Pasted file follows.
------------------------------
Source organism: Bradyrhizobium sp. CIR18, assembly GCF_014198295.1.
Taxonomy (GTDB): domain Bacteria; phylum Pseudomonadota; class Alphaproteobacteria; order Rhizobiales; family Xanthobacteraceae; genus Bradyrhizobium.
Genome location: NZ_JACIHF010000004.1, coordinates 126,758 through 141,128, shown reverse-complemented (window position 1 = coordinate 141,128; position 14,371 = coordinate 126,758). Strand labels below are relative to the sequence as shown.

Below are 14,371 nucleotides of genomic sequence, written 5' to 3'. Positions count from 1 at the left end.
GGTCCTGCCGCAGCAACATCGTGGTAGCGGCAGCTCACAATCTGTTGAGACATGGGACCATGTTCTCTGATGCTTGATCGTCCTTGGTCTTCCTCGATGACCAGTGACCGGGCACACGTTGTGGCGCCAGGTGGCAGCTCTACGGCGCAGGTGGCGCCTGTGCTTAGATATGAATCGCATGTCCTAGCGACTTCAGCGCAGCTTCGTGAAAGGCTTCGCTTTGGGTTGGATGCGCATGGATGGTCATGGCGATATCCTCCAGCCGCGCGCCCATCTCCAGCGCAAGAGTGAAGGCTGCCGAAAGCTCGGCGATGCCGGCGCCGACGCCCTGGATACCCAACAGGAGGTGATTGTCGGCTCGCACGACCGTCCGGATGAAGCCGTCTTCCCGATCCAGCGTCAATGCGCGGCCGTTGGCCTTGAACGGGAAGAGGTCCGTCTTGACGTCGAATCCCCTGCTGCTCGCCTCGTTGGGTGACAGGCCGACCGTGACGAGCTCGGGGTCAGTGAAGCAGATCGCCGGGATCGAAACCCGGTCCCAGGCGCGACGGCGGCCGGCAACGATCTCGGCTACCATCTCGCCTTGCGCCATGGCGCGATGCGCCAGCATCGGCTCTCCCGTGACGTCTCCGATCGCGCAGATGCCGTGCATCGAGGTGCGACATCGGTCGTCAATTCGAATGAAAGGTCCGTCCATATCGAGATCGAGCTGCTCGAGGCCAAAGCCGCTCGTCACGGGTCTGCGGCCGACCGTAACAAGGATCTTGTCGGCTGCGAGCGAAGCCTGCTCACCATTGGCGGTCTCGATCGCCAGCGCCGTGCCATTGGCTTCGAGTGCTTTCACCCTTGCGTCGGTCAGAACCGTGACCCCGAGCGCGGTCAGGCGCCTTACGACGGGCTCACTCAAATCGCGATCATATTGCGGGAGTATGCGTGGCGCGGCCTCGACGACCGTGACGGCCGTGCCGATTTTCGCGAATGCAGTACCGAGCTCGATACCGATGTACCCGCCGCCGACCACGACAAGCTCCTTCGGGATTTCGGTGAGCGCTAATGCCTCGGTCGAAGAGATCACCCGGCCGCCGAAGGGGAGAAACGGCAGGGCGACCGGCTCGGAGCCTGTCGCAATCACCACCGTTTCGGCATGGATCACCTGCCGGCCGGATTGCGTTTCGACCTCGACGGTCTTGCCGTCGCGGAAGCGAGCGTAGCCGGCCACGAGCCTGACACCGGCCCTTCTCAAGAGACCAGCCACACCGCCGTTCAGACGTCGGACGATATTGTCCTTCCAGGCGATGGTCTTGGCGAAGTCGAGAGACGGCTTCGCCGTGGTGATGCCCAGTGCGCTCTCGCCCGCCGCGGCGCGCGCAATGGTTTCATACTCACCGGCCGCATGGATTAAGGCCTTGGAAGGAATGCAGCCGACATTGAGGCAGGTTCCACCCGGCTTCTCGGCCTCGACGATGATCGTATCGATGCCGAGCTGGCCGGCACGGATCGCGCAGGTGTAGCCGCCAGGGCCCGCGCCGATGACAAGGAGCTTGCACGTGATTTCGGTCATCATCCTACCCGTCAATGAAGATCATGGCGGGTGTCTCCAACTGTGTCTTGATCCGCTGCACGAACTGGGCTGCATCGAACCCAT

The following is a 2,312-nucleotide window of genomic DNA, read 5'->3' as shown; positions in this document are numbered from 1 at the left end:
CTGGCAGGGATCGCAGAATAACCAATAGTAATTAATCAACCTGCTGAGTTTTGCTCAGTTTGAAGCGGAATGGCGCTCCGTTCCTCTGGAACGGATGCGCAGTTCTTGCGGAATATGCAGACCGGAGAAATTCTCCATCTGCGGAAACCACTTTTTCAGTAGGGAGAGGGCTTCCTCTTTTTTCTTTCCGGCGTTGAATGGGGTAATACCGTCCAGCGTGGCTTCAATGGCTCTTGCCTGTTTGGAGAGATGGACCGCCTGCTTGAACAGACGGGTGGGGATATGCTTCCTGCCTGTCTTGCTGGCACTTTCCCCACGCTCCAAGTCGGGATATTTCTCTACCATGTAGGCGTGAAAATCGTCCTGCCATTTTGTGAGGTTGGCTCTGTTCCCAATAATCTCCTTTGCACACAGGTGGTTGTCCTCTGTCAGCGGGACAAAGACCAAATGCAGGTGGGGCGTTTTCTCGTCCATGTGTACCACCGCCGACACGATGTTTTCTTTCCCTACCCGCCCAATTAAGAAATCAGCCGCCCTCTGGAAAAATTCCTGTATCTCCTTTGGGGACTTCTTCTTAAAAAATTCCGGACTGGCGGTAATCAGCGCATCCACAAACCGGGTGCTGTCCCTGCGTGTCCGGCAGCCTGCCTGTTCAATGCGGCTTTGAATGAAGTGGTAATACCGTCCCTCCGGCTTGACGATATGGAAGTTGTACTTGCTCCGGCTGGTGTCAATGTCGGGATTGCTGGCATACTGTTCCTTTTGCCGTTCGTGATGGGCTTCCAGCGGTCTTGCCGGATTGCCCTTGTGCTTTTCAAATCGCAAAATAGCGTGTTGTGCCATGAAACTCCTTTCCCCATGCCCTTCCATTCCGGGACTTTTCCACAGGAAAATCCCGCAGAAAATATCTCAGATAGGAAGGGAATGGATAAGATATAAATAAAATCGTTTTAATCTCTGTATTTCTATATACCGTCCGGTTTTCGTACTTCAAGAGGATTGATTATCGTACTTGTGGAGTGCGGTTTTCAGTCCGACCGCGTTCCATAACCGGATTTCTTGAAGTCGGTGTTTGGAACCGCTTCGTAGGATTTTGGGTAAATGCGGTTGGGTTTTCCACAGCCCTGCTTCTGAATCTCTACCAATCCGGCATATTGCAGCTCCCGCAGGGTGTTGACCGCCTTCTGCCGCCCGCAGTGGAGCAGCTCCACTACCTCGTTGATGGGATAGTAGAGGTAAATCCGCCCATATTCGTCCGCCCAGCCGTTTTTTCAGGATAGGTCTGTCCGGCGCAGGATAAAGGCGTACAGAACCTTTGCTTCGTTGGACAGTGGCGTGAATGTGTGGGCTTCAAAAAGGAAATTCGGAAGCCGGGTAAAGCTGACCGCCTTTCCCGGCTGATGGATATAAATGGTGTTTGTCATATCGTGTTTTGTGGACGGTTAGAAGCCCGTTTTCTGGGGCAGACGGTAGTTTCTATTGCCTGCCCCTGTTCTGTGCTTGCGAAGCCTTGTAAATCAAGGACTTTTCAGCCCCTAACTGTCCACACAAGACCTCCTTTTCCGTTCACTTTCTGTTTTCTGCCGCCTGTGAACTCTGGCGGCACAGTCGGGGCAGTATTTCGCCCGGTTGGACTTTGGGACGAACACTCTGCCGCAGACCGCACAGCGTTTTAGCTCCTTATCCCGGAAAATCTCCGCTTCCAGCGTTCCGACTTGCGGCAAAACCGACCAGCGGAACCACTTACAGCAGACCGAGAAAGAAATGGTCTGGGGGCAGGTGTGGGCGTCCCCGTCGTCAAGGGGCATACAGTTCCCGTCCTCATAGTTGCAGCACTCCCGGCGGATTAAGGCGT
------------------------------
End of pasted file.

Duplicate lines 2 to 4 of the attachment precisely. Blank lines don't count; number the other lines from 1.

Taxonomy (GTDB): domain Bacteria; phylum Pseudomonadota; class Alphaproteobacteria; order Rhizobiales; family Xanthobacteraceae; genus Bradyrhizobium.
Genome location: NZ_JACIHF010000004.1, coordinates 126,758 through 141,128, shown reverse-complemented (window position 1 = coordinate 141,128; position 14,371 = coordinate 126,758). Strand labels below are relative to the sequence as shown.

Below are 14,371 nucleotides of genomic sequence, written 5' to 3'. Positions count from 1 at the left end.